August 7, 2018, by lzzeb

The 17th International Conference of Historical Geographers in Warsaw, July 2018

A blog by Pietro Piana

The 17th International Conference of Historical Geographers took place in Warsaw between 15 and 20 July 2018. The conference, which is organised every three years, is the most important event for historical geographers, and this year there were 106 thematic sessions, 4 key speakers and 365 papers and by participants from 39 countries. Thanks to the financial support from the School of Geography’s Research Committee I attended the conference, organized two sessions and delivered a paper. The venue was at the University of Warsaw, in the Old University Library, right in the historical centre of the city, not far from the castle and the market square.

With Charles Watkins, I organised two sessions and gave a paper on Topography, Landscape and Historical Geography, which gathered contributions from English, Japanese, Croatian and Italian scholars. The paper I gave with Charles presented some results from our Leverhulme research project on Topographical Art and Landscape. We focussed on English topographical artists and landscape history in the Valle d’Aosta, north west Italy, in the nineteenth-century. The Nottingham contingent in the session included Stephen Daniels, Susanne Seymour and Ivan Tekić. Steve discussed the importance of biography in historical geography research, focussing on two English topographical artists, John Britton and Richard Colt Hoare. Susanne examined the ‘Topographical imaginations’ of English artists who depicted landscapes of slavery in the Caribbean. Ivan showed some of the results of his PhD project, discussing the importance of the Franciscan cadastre for the landscape history of Zlarin Island, Dalmatia. Leonardo Porcelloni from the University of Florence dealt with the landscape changes of southern Tuscany’s coastal wetlands through the analysis of the Leopoldine cadastre. Valentina Pescini and Nicola Gabellieri, respectively from Genoa and Trento University, discussed the importance of multidisciplinary research in historical geography, showing the results of a study on the traditional use of fire in Western Liguria. Setsu Tachibana from Kobe Yamate University, Japan, analysed a particular painting of Ohibiro, Hokkaido, by the English writer A. Henry Savage Landor (1890).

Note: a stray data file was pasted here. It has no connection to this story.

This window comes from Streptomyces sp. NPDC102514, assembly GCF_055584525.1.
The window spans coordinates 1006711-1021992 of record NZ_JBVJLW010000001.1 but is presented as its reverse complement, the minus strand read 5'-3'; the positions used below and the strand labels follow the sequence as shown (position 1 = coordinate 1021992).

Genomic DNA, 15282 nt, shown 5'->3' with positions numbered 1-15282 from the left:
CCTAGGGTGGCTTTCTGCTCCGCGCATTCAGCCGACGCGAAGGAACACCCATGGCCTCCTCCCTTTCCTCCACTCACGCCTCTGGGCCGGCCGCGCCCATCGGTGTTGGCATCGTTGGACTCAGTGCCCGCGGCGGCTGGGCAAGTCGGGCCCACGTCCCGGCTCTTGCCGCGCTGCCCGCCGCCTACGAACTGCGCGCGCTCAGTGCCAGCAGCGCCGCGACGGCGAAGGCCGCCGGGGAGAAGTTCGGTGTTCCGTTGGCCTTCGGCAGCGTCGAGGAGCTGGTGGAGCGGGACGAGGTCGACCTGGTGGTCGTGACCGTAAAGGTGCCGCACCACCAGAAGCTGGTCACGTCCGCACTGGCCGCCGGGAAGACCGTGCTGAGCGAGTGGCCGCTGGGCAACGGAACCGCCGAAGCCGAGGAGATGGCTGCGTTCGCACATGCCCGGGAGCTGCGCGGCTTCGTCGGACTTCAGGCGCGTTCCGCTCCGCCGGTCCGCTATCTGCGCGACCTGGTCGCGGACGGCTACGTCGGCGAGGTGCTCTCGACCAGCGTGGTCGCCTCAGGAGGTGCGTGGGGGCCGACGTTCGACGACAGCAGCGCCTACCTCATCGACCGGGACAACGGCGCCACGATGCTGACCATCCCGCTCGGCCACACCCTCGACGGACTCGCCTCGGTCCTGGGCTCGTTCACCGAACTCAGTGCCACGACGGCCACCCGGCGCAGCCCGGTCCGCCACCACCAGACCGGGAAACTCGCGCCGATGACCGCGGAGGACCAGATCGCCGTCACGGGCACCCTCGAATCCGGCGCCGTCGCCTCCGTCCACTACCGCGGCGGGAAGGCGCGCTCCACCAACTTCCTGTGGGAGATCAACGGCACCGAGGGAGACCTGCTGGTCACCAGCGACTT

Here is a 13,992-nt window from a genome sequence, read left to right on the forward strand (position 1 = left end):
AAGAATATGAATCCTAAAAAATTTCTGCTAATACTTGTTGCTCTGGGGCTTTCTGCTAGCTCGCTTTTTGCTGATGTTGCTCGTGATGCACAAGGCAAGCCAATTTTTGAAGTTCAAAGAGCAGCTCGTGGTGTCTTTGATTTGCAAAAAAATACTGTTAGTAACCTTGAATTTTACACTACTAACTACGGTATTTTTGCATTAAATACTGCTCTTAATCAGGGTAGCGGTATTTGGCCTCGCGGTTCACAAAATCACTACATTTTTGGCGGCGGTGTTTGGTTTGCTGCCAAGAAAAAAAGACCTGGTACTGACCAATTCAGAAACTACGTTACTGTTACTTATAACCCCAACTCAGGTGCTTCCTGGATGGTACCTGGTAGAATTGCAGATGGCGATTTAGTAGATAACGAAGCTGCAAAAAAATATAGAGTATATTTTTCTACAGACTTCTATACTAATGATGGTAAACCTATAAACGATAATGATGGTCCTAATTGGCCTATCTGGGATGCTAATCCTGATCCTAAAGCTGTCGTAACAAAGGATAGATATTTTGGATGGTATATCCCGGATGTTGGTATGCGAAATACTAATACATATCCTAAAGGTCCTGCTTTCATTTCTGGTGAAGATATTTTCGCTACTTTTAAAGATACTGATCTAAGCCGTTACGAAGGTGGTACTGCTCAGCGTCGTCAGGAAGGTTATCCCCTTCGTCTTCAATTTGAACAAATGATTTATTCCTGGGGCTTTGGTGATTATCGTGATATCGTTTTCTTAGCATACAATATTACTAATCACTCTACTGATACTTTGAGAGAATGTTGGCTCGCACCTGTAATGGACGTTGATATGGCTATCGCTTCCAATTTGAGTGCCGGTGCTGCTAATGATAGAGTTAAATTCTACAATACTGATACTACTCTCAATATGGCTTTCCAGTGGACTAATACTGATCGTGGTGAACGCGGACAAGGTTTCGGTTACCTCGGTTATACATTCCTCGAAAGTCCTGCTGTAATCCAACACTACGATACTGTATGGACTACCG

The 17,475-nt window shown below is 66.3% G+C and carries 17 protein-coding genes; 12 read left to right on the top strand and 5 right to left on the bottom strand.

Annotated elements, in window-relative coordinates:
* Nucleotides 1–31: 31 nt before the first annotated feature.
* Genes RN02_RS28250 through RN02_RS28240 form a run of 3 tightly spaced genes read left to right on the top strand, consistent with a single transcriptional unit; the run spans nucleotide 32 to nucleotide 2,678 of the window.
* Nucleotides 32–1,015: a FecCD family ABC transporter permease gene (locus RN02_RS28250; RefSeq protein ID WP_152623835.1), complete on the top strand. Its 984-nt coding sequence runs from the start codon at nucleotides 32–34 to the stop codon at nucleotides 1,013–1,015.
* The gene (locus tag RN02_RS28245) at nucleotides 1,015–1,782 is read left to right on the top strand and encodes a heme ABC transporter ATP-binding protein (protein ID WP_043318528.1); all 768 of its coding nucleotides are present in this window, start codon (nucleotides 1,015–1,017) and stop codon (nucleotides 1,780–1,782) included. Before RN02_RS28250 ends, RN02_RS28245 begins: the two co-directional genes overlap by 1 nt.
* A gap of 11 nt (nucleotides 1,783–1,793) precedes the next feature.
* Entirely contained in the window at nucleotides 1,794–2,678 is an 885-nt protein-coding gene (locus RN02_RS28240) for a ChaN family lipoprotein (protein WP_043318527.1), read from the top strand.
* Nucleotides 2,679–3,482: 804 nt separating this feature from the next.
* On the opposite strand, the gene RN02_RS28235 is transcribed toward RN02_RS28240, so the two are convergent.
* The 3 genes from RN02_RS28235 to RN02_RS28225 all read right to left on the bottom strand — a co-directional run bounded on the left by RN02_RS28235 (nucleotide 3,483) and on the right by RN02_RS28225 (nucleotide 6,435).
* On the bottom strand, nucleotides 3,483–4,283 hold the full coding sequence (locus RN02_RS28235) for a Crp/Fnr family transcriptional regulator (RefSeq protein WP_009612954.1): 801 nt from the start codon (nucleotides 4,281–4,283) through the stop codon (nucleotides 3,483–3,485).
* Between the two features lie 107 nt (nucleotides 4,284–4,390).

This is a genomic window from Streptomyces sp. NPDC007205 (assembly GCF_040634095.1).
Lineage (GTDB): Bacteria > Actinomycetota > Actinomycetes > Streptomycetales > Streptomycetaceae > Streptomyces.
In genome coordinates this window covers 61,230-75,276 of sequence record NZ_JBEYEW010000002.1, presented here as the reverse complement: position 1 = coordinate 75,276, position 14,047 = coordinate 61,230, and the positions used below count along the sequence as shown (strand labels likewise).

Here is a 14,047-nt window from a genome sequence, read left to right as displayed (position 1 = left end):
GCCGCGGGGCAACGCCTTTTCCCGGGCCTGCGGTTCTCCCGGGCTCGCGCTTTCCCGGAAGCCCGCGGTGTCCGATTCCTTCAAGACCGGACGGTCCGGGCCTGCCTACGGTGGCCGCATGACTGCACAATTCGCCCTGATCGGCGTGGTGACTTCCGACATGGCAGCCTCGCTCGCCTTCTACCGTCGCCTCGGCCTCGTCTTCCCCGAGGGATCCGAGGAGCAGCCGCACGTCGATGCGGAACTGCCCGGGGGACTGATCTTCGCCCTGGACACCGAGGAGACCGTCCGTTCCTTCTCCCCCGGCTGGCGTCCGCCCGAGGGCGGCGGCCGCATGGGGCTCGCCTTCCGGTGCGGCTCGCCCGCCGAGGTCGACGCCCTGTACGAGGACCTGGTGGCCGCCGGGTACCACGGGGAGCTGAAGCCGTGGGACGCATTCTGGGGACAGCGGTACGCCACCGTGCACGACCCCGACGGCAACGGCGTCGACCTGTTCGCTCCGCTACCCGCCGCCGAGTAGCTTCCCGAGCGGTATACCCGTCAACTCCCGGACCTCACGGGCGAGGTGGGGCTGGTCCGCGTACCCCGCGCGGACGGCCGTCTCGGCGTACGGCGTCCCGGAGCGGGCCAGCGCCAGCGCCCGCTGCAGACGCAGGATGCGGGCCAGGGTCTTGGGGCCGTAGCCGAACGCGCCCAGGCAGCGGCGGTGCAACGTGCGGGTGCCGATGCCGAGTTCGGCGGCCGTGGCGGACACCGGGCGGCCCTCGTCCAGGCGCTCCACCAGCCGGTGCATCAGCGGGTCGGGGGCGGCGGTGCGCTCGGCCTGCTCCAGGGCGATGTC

The Royal Castle of Warsaw, not far from the Conference Venue

The conference was excellently organised in terms of location and timetable, allowing fruitful discussions both during the sessions and in lunch and coffee breaks, when we could enjoy fantastic Polish food. Warsaw itself revealed to be a very interesting city, full of museums and attractions, with a contrasting urban skyline which reflects the city’s interesting and often tormented history. Warsaw was almost entirely destroyed during the Second World War. A massive post-war rebuilding programme recreated the Old Town and New Town districts, as well as numerous churches and palaces. Around the centre, blocks of flats of the Socialist period still survive, as well as the iconic and controversial Palace of Culture and Science, built between 1952 and 1955, as a ‘gift’ to the Poles from the Soviet Union. Today the building is surrounded by modern skyscrapers which have dramatically changed the city’s skyline in the last few years. East of Warsaw, I could visit the forest of Bialowieza near the Belarus border. A local guide took us to the strict forest reserve, today unmanaged, home to a large number of animals including the rare European bison, the lynx, the wolf and the moose. The forest is a composed by mixed species, often very old, including ash, oaks, lime trees and spruces.

In the forest of Bialowieza (photo by Ivan Tekić)

Above all, the conference has been a very useful and stimulating occasion to discuss my work with other scholars and to develop ideas for potential future research. My thanks go to the School of Geography for supporting my attendance.



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